I understand why this letter has gone viral and been so popular, but when I saw it on Facebook this morning (before I read the above article) These were my thoughts.
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This letter is a good start (in the sense that we all need to be reminded to do what we can, and quit expecting others to do it for us) but these words don’t provide what I needed as a teen, and that was personalized direction.
I was a KID. I was even one who didn’t claim to know everything. And I didn’t know on my own which way to go other than to “be good.” And that is WAY to vague for most kids.
I was a good kid by most standards, and this letter being given to me would have made me feel simultaneously furious and helpless.
He’s just told me to get out of his way and quit being vocal about the fact that I have needs I don’t know how to meet.
All my life I had a drive to “make a difference” and “be involved,” but I did not have the skill/know-how/authority to make much of anything happen on my own.
Weekly visits to the nursing home (at 13) were with an adult, who eased me into being unafraid. Joining worship team (at 17 or 18) and before that forming a youth version (when I was 15) required an adult sponsor to give us access to the stage and sound equipment.
Even now, in my 30s, I know the fastest, most efficient way to know how best to apply my talents comes from outside help.
Why do you think “life coaching” even exists as a profession? We want solid, reliable input. Wise people don’t want to be limited to their own experience.
It always feels good to tell off people who are making your life more complicated, and the writer was described as “a judge who regularly deals with youth.”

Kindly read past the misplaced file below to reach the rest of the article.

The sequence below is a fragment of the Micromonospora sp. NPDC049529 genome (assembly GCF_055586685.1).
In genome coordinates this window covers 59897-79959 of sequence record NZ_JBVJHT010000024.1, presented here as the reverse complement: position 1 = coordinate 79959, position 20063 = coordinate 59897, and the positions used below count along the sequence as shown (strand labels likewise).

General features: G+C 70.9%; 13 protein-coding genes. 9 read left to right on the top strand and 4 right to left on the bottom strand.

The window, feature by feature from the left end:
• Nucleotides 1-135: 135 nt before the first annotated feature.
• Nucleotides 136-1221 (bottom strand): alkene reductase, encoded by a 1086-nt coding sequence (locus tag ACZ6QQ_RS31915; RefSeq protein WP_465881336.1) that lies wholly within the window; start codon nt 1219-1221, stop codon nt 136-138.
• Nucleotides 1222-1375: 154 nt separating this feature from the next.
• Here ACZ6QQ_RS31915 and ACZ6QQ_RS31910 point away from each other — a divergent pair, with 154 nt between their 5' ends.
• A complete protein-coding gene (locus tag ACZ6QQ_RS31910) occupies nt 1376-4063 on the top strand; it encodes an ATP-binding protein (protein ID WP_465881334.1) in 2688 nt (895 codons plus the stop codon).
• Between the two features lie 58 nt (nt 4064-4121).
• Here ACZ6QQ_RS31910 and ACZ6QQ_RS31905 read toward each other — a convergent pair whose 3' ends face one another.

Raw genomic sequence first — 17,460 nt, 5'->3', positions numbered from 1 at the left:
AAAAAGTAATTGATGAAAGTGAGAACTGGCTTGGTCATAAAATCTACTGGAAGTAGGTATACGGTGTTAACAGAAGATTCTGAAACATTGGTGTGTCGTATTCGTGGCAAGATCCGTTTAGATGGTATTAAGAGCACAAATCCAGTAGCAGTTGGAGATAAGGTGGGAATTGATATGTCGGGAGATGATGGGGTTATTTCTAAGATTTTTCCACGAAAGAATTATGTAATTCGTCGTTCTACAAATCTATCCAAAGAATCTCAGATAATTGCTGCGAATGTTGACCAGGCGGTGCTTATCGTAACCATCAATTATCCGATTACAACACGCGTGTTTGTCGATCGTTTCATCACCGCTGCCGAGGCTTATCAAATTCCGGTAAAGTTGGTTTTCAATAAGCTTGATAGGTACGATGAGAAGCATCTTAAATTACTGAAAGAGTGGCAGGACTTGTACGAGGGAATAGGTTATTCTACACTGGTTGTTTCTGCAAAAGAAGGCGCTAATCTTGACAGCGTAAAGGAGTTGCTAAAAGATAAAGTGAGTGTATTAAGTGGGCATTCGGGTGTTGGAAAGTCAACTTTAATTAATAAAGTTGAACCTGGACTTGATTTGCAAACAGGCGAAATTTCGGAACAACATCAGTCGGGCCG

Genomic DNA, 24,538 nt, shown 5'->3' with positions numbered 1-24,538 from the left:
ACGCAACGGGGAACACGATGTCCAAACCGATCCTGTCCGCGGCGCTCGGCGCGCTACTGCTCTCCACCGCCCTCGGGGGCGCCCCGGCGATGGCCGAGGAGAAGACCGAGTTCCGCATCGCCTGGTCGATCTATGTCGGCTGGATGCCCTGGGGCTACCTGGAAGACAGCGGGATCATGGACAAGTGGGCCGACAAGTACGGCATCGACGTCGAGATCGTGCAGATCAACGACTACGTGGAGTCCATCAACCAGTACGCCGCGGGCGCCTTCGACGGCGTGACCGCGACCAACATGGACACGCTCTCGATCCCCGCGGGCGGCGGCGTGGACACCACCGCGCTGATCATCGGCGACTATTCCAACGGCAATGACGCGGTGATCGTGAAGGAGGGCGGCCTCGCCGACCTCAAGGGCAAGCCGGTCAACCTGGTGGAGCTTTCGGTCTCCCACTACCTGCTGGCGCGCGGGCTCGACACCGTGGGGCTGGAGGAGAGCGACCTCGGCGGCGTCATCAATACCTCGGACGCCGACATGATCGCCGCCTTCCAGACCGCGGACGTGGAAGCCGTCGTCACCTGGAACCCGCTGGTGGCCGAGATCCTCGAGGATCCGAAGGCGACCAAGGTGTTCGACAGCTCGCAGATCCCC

I guess most of the readers/repeaters are parents, and AMEN! because they feel similarly pressed.
These parents have been dealing with and giving, like the judge says, and yes it’s perfect for the youth to “accept some of the responsibility your parents have carried for years.”
But I for one was never the kid who could look at a mess, see what needs to be done, and “just do it.”
I am BARELY that kind of adult.
If there’s anything I’ve learned from becoming a grown-up, it’s that the growing. never. ends.
And parenting (best as I can tell) is a lot of inconvenience.
We’re allowed to gripe, and call it hard, like it is, but eventually we have to swallow the frog; reenter the inconvenience of life-as-parent ’cause, really, nothing gets done until we do.
We have to change that diaper, find a bandaid, teach a concept and (Lord-Willing) cultivate a sense of self that will allow that child to develop a personal vision and motivation that will equip him or her to finally accept everything in his letter as a reasonable expectation.